“In every object there is an archaic function. I follow this design principle. And I know that Walter Knoll does too.”
The Tokyo-based creative director talks about naturalness and the archaic play between the four classical elements. A portrait.
Kashiwa Sato likes to keep it simple – just as long as it’s not boring. The designer sits in the conference room of his agency, Samurai Inc., in Tokyo, in the middle of a long table made of fine, light-colored wood. The table is so wide that people sitting opposite one another can barely reach each other’s hands. Apart from that, the room – framed by sliding glass walls – is empty. No pictures, no objects, nothing that could be a distraction. “Whoever comes in here should focus on the discussion,” says Sato and smiles mischievously.
The 53 year old Tokyoite, dressed in a dark T-shirt and light pants, is one of the best known Japanese creative directors. Global companies such as the clothes designer Uniqlo, the car manufacturer Honda and the fashion label Issey Miyake treasure his talent for omission. When working on flagship stores and corporate headquarters, he boils down the design so dramatically that only the essence of the brand can shine through – and be understood the world over. “By leaving things out, priorities become clearer,” says Kashiwa Sato, pushing aside imaginary weight with his hands for emphasis. “What remains is stronger and lasts longer.”
He has just designed the new headquarters of the pharmaceutical company Pharma Inc.* in Tokyo – with chairs, armchairs and sofas by Walter Knoll. He found a kindred spirit in the furniture maker 9,000 kilometers away in Herrenberg: “Walter Knoll has managed to tread the fine line between linearity and finesse perfectly,” says Kashiwa Sato. When, like him, your core principle is minimalism, you need high-quality furniture that makes an impact in a room and pleases the senses with its perfection.
“What’s important to you?” – This is Kashiwa Sato’s favorite question to ask his clients face-to-face. After twenty years as head of an agency and graphic designer, he never gets tired of sitting at the drawing board. But above all, he likes to discover through dialog what a company needs and how it sees itself. “A pharmaceutical company wants to restore health, i.e., promote vitality. That’s why I chose vitality as the basis for the entire concept.” The source of vitality is found in nature, as is the source of medicine. It therefore seemed obvious to use natural materials, especially wood.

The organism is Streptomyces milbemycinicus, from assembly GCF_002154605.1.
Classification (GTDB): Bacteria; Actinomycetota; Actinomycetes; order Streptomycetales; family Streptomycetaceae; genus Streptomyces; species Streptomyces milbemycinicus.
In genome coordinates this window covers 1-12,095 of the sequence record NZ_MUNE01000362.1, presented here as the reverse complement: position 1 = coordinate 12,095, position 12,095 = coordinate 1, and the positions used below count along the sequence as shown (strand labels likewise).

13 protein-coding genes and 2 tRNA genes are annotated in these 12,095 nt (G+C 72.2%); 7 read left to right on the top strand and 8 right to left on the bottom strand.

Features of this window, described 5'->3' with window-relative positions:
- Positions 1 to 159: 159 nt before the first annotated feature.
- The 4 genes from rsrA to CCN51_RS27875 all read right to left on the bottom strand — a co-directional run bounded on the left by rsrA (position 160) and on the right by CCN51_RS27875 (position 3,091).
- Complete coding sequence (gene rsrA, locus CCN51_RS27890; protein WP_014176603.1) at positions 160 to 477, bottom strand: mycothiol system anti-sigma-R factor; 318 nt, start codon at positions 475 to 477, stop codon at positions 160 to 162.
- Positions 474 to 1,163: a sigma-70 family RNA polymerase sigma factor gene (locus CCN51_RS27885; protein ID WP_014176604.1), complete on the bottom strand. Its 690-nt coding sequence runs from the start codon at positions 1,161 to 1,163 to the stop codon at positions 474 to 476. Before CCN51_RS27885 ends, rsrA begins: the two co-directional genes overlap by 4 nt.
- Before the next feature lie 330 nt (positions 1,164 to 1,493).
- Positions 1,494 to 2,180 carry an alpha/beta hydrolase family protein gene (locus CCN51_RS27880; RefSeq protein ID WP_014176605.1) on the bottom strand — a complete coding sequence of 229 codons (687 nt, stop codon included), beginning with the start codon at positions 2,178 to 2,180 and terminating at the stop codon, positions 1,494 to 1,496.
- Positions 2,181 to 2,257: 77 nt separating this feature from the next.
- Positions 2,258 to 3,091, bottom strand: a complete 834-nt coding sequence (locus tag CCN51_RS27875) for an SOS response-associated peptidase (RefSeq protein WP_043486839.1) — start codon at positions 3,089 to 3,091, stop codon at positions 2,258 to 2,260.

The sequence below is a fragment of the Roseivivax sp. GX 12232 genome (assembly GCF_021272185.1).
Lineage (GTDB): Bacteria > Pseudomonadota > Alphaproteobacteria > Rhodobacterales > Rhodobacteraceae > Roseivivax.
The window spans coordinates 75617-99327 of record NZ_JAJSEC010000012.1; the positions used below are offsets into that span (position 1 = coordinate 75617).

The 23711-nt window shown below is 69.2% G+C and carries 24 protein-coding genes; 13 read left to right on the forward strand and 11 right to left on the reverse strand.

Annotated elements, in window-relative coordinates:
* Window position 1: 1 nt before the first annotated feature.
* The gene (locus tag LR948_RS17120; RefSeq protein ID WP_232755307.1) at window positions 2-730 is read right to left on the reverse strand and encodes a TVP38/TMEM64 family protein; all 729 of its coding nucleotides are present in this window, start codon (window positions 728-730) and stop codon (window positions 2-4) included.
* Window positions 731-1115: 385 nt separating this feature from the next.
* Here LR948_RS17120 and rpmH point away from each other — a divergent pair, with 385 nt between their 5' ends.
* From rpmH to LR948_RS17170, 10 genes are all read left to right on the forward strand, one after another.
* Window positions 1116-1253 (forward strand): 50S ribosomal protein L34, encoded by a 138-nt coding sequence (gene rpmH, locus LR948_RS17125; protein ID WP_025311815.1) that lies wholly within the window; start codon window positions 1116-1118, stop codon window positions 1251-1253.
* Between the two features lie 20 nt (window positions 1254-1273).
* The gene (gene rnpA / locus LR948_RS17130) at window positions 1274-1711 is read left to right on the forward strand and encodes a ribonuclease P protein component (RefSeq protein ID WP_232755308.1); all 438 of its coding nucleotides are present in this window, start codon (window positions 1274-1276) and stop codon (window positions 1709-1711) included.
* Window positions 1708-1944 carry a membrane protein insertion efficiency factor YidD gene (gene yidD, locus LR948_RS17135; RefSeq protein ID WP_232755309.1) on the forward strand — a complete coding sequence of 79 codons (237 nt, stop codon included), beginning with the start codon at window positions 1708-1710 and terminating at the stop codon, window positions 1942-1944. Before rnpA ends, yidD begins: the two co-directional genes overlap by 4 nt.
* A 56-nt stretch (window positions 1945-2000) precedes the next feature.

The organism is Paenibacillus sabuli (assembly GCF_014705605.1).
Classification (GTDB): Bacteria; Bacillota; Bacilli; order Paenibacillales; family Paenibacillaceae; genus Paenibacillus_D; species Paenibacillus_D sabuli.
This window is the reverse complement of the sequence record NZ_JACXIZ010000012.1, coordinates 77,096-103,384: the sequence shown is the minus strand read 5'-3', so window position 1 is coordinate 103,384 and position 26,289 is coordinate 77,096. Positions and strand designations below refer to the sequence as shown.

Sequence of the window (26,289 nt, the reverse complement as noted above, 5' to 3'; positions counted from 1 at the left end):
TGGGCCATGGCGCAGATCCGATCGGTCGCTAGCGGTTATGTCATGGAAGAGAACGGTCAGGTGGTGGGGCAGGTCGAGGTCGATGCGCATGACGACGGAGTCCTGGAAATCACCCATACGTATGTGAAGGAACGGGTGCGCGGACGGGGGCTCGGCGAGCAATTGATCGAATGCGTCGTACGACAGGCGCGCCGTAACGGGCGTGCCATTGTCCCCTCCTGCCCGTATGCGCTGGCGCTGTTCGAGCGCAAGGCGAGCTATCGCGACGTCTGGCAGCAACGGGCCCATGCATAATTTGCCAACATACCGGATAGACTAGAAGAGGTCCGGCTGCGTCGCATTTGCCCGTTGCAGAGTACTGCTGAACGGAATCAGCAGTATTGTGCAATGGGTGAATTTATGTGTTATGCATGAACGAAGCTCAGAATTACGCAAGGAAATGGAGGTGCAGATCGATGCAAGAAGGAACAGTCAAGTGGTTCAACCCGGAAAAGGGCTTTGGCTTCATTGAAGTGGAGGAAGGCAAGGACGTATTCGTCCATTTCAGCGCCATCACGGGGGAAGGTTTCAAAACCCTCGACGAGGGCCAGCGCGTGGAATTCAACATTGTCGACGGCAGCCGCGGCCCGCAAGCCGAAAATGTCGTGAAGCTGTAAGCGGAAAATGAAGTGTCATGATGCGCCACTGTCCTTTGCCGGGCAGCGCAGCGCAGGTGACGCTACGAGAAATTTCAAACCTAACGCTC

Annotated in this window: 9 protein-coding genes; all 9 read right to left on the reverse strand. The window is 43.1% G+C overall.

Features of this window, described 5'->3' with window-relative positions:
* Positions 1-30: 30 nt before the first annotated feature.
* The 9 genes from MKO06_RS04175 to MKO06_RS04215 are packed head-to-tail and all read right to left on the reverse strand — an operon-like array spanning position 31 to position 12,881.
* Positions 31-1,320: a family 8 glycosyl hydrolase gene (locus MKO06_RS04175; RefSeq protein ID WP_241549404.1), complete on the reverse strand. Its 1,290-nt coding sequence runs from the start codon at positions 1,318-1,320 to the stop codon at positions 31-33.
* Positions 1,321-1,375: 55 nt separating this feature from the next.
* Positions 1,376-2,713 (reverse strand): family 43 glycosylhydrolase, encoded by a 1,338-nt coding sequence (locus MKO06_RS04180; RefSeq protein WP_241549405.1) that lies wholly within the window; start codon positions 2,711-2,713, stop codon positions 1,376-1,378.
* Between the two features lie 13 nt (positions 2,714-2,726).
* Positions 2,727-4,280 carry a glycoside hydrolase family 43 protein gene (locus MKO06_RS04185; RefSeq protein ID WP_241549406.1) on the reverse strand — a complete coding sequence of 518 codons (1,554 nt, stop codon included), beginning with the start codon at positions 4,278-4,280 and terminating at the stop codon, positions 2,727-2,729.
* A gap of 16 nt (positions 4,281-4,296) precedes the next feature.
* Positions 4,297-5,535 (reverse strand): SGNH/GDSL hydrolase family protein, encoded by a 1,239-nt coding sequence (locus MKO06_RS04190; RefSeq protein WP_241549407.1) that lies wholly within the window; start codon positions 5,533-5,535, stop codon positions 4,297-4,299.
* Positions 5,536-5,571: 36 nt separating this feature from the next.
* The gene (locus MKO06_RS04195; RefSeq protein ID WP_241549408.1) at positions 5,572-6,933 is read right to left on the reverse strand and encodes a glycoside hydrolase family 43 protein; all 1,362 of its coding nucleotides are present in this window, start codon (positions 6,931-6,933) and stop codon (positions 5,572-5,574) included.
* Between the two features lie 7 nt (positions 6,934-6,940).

“In design, there is always the question of how much to preserve and how much to change,” says Kashiwa Sato, while turning a handleless Japanese ceramic cup over in his hand pensively. In every artefact there is a basic function, an archaic form that must always stay the same. “People are the same all over in the world. As living beings, we function according to a basic biological rhythm. We have the same taste in music, colors and smells. There is something archaic that connects us all.” Walter K. also works with time-honored, tried-and-tested design principles. Staff there take archetypes very seriously. “And when new developments come along, they masterfully go about finding a balance.”
His guiding principle: someone who wants to create something eccentric while disregarding the archetypes is bound to fail. “A concept must not stray too far from the known path, otherwise people feel overwhelmed and it is immediately rejected.” If just ten percent of an object is new – that is already very good. “It’s enough to provide that small stimulus. Like a muscle,” says Sato and pinches his upper arm. “Without any stimulus it cannot grow either.”
Kashiwa Sato created inspiring stimuli at Pharma Inc. in the form of eight Japanese characters, which stand for different areas of the building. Stylized in the form of kumiki, the traditional three-dimensional wood art, they adorn walls and lights. That is how a simple and remarkably effective design was produced. Clear and warm thanks to the light Japanese cypress wood and soft lighting. Valuable thanks to lovingly executed Japanese craftsmanship. Reduction, innovation and quality in perfect balance: “That’s how minimalist design works,” says Kashiwa Sato. And how it eventually becomes a source of power.
* The company wishes to remain anonymous, so we have changed the name.
Kashiwa Sato is one of the most sought-after creative directors in Japan. He shapes the brand identity of his clients from logos to company buildings. In addition, he teaches at various universities and writes books, such as the bestseller Kashiwa Sato’s Ultimate Method of Reaching the Essentials. He has been running his agency, Samurai Inc., in Tokyo, since the year 2000.